Austin TDD CodingDojo Complete

On Saturday morning, February 9th, 2008, on the frozen tundra of Lambeau Field, 20+ geeks descended to explore what TDD was all about. Ok, it wasn’t frozen, nor tundra, nor Lambeau Field, but it was Feb. 9th and we were all geeks and it was good.

Overall, I’d like to say: The event was a great success, but the CodingDojo was a failure. We talked a lot about TDD, we actually got a few minor things accomplished via code, clarified a lot of concepts that were a little cloudy in people’s minds (like mine), and opened a few people’s eyes who hadn’t been experience to a lot of TDD — especially the style we used.


We started out — late, in true geek fashion — by doing some introductions and what our experience was with TDD and what we hoped to get out of this event.  Then, the project was revealed: Mathinator.  A dirt-simple command-line based basic math flash card app.  We had a few user stories to kick things off, then spent some time discussing the requirements, clarifying, and expanding on concepts.  We then went right to the code.  This turned out to be a mistake, unfortunately. We should’ve, at this point, spent more time talking about an up-front design.  I felt that things were late already and we had spent a lot of time not talking about TDD or code and that people’s time was being wasted. It turns out that they probably would’ve appreciated spending more time up front talking about design. Mistake #1.  In the future, we should get started quicker and spend more time on design before jumping into code.  The socialization is definitely important, but I think we could’ve spent the whole time talking about various topics (including TDD) and never ended up writing a single line of code.

We drew names from a basket and, I swear it wasn’t rigged, I was one of the first ones.  Tim Hardy of the Fellowship Tech crew (they drove down from Dallas to be there at 8am! God bless ‘em!) was also chosen.  We started out discussing the mechanics of ping-pong pairing.  He told me he wasn’t an expert, but he picked up real quick and we were off coding.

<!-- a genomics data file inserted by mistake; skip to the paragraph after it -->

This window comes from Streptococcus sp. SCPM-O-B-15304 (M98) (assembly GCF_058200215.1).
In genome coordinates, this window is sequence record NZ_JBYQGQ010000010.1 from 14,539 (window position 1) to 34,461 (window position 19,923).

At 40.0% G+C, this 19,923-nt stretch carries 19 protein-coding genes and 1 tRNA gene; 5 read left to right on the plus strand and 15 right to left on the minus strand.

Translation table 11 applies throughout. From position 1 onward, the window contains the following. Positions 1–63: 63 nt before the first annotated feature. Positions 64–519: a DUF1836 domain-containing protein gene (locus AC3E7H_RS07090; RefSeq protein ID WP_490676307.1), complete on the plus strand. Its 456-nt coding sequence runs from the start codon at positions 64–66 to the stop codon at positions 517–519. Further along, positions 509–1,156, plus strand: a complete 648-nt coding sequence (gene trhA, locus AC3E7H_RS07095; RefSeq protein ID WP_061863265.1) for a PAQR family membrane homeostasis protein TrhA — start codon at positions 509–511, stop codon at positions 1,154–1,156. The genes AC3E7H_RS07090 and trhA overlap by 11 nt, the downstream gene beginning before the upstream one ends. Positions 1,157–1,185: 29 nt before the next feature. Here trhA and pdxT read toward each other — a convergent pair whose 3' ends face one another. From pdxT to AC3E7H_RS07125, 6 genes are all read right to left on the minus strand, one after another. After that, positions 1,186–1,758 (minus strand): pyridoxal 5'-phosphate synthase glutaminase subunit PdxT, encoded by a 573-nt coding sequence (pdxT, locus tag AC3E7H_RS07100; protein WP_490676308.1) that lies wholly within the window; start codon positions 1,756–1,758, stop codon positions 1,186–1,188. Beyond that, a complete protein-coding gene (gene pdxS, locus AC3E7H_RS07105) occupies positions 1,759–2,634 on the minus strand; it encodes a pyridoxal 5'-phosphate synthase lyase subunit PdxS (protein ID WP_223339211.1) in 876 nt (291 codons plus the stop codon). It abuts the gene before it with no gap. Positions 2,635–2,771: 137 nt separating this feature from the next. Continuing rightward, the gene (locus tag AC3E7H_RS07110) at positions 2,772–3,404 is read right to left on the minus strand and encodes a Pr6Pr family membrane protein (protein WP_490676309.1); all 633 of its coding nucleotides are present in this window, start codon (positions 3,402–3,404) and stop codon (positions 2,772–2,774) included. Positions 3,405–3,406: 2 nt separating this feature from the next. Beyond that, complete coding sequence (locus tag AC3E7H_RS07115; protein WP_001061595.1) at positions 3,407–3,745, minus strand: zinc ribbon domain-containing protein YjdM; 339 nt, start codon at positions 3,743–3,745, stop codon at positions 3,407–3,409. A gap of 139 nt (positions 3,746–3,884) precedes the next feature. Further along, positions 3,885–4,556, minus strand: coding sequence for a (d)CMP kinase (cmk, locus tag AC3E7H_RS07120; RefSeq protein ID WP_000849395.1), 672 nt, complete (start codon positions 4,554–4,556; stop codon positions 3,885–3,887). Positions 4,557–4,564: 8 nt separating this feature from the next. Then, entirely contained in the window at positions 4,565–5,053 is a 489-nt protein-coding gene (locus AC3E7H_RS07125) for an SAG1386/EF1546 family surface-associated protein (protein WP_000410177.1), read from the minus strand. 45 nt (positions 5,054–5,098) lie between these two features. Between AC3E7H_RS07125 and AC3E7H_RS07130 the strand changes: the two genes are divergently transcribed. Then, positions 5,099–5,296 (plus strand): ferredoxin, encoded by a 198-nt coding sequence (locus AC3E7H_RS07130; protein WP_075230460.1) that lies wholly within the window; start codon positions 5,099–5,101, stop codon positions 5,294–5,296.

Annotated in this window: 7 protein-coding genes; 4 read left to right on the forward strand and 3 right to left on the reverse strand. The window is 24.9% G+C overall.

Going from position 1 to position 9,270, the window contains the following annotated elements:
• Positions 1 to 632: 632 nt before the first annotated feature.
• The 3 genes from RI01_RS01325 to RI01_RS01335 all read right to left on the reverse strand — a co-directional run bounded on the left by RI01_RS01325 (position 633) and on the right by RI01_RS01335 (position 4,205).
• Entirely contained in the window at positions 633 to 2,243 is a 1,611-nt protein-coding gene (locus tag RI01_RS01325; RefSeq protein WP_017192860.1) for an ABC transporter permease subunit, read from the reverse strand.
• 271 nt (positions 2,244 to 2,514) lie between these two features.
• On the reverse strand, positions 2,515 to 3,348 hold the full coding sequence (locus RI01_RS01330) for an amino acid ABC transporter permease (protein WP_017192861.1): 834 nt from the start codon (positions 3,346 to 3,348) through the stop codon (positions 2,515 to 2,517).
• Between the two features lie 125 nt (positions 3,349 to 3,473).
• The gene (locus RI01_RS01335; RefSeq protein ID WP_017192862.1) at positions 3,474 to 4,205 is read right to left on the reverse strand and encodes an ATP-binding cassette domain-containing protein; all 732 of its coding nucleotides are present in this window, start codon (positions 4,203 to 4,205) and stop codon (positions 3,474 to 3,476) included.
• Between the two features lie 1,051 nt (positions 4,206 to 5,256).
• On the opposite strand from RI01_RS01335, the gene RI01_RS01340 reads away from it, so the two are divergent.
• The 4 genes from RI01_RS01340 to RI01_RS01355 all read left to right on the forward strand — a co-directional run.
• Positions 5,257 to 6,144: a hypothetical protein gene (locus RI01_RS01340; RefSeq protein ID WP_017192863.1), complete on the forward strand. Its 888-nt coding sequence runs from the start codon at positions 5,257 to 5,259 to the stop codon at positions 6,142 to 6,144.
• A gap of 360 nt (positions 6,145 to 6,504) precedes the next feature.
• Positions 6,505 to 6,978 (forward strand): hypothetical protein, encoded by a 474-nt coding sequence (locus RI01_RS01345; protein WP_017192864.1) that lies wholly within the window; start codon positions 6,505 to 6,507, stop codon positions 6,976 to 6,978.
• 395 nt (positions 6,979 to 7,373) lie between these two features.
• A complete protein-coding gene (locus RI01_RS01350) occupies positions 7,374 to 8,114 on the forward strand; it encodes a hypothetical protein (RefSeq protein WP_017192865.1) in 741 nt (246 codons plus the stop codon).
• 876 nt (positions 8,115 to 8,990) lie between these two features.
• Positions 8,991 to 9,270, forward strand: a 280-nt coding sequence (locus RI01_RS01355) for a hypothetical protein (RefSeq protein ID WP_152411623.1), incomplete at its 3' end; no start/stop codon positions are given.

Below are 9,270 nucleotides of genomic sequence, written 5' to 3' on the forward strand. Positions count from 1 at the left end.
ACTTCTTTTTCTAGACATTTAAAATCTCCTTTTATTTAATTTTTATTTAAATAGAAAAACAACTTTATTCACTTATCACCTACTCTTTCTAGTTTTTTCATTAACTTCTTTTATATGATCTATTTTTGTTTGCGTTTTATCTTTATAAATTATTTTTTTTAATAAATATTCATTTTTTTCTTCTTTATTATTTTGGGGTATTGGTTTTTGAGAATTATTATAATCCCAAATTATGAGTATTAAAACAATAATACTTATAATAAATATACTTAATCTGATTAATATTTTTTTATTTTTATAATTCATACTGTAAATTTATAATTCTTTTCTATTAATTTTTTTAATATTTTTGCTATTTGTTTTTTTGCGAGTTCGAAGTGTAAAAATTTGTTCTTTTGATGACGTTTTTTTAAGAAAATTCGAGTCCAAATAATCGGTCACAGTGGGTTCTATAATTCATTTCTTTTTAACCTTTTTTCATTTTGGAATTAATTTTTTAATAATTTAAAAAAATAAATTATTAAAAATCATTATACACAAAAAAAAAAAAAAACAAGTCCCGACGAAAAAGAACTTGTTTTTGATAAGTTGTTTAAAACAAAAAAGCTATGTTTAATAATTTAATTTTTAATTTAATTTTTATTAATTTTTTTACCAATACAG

And then the discussions started… These were awesome, but they ended up totally blowing the whole ‘CodingDojo’ part of the event. Many in the crowd commented, asked questions, and many good conversations happened — simultaneously. It was glorious and terrible at the same time. Lack of self control on my part (#1) and crowd control (#2) led to a generally rowdy event where many discussions happened — all of which were wonderful and necessary and thought provoking, but totally confusing to anyone there trying to get serious about learning TDD.  Mistake #2.  Someone is going to have to be ‘Mr. Dick’ next time we do this to keep the thing focused and try to offline or break out these stellar conversations so that the event stays on track, but that the conversations and ideas don’t get lost forever.

I think most people there would agree with me when I say: I wish I could have attended both events going on there that day, simultaneously.  We need to have an event where all we do is just discuss TDD, BDD, design, and such and have a computer near-by just in case it comes to down to JSMTFC. Then we need to have an event where we practice some of the outcomes of the previously mentioned event and we will have (hopefully) got all our arguments shaking out of us and we’re down to fingers-on-keyboard.